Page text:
Anonymous Architectures investigates two aspects of NYC’s temporary transformation during the Covid-19 pandemic. With an incisive mind these two New York artists Alexa Hoyer and Lauren Silberman document an abrupt stop to life as it was. They ventured out to record the presence of absence to bear witness to boarded up storefronts and empty nightlife venues, all devoid of people, which had become relics of a new and unfamiliar landscape.
Window Dressing by Alexa Hoyer documents NYC storefronts during the Covid-19 pandemic and BLM protests. In June 2020 many luxury and department stores boarded up their windows. For several weeks, Alexa criss-crossed the city to research, map and photograph. High architecture and luxury signage juxtaposed with cheap plywood: The city’s iconic shopping districts seemed to inadvertently transform into a massive public sculptural installation.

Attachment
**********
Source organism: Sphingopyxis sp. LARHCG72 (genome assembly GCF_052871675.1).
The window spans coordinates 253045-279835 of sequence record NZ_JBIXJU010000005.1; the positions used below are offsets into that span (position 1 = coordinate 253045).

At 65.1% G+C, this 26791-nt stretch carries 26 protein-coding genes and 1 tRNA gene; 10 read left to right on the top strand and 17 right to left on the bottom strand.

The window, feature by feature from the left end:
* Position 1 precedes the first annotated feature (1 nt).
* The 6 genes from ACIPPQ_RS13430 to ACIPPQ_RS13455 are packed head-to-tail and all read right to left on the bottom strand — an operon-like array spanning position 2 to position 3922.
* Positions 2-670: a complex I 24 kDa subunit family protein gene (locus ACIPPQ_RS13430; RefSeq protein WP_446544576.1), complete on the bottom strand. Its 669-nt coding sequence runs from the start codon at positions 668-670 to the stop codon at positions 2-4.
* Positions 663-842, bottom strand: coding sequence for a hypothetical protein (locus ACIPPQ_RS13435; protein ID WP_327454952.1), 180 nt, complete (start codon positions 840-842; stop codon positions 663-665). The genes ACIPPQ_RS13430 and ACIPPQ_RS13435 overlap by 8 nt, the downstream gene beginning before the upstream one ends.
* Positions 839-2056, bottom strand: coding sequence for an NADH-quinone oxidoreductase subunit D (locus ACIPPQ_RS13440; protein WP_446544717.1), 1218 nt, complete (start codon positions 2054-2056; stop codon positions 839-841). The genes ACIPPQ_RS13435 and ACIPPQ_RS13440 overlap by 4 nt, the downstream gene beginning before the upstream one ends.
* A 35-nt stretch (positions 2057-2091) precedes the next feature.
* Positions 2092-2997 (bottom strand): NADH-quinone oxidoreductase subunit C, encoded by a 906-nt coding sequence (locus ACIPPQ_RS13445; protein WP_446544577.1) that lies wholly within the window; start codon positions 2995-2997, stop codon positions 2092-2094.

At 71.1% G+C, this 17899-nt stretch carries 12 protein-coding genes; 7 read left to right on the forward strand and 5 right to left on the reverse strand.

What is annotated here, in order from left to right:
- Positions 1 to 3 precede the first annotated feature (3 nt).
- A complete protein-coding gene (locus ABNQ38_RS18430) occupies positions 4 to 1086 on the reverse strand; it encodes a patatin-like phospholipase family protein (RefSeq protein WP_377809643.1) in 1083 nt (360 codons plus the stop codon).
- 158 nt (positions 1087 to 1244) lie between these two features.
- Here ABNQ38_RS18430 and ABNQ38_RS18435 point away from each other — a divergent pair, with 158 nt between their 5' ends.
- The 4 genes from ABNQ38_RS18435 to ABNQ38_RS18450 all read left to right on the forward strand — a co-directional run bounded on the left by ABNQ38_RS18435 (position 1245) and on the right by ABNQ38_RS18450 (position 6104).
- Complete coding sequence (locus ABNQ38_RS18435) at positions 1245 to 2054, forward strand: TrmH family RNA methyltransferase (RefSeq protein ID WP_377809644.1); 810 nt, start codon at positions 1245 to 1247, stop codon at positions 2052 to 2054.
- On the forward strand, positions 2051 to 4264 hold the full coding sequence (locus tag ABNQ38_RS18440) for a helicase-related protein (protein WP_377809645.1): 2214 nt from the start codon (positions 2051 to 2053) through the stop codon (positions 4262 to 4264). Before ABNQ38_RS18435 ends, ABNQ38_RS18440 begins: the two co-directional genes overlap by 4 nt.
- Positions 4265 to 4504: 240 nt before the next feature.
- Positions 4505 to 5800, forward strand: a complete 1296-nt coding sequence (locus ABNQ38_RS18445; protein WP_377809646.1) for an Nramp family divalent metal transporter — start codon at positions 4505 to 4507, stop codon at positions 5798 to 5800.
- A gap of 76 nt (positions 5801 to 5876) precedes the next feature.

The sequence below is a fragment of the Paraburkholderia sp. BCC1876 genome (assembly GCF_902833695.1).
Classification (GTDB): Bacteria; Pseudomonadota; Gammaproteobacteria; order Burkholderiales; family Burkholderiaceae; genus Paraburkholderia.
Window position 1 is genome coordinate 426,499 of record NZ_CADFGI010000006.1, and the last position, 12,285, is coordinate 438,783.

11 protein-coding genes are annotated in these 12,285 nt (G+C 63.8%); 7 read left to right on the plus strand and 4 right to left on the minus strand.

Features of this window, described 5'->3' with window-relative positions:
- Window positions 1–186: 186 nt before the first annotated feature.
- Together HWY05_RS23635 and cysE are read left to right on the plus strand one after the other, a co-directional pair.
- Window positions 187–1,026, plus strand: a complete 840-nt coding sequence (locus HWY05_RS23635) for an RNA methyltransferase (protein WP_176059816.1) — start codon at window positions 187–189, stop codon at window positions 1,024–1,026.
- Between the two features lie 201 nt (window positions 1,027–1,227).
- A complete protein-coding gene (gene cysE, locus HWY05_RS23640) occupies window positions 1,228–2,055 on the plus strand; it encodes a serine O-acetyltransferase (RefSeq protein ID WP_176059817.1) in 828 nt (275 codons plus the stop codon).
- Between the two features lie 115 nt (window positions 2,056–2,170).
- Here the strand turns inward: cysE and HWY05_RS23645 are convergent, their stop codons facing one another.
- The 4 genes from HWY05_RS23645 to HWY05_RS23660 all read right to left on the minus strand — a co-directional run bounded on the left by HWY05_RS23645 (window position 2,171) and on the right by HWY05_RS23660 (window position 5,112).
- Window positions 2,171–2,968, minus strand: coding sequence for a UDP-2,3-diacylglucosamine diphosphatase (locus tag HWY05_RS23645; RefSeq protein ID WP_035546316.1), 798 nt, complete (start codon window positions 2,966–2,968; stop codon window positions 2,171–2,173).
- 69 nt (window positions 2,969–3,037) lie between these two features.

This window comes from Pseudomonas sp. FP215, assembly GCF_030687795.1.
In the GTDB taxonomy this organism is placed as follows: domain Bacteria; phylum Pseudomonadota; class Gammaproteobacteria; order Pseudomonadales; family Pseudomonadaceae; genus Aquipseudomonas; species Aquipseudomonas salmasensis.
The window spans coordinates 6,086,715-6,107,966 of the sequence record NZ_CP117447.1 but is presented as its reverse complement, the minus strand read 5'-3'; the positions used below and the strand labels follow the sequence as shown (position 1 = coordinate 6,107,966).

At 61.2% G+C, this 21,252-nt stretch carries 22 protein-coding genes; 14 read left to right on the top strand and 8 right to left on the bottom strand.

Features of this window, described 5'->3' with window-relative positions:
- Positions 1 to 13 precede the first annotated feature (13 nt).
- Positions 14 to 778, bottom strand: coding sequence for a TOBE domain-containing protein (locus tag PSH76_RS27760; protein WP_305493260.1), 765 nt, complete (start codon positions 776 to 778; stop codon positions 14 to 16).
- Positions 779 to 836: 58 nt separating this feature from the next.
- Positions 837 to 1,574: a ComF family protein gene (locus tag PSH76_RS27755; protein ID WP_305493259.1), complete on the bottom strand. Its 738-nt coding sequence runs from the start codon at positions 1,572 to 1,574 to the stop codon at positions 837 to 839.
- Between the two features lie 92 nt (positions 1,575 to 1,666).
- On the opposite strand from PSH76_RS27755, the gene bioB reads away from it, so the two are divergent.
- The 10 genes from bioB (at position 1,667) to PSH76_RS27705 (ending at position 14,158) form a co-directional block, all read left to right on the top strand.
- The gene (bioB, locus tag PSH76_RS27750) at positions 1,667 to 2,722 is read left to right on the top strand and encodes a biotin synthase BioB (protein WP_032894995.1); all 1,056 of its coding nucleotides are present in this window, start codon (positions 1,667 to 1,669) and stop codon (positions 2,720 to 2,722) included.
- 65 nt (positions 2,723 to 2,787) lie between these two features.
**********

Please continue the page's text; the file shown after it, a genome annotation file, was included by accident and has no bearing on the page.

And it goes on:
Lauren Silberman’s The Lost Happy Hours is a collection of images of the bars and nightclubs in her neighborhood shuttered during the pandemic. For Silberman, these places became symbols of the loneliness that the isolation of quarantine caused; the clubs and bars of NYC serve as stages for social interaction, and with them closed came a presence of emptiness and a void of spontaneity caused by the pandemic. Stacks of bar stools, empty dance floors and taped off tables were all testaments to that surreal time, all laid bare in the absence of people.
The exhibition is made possible with the support of Mana Contemporary and Supreme Digital.
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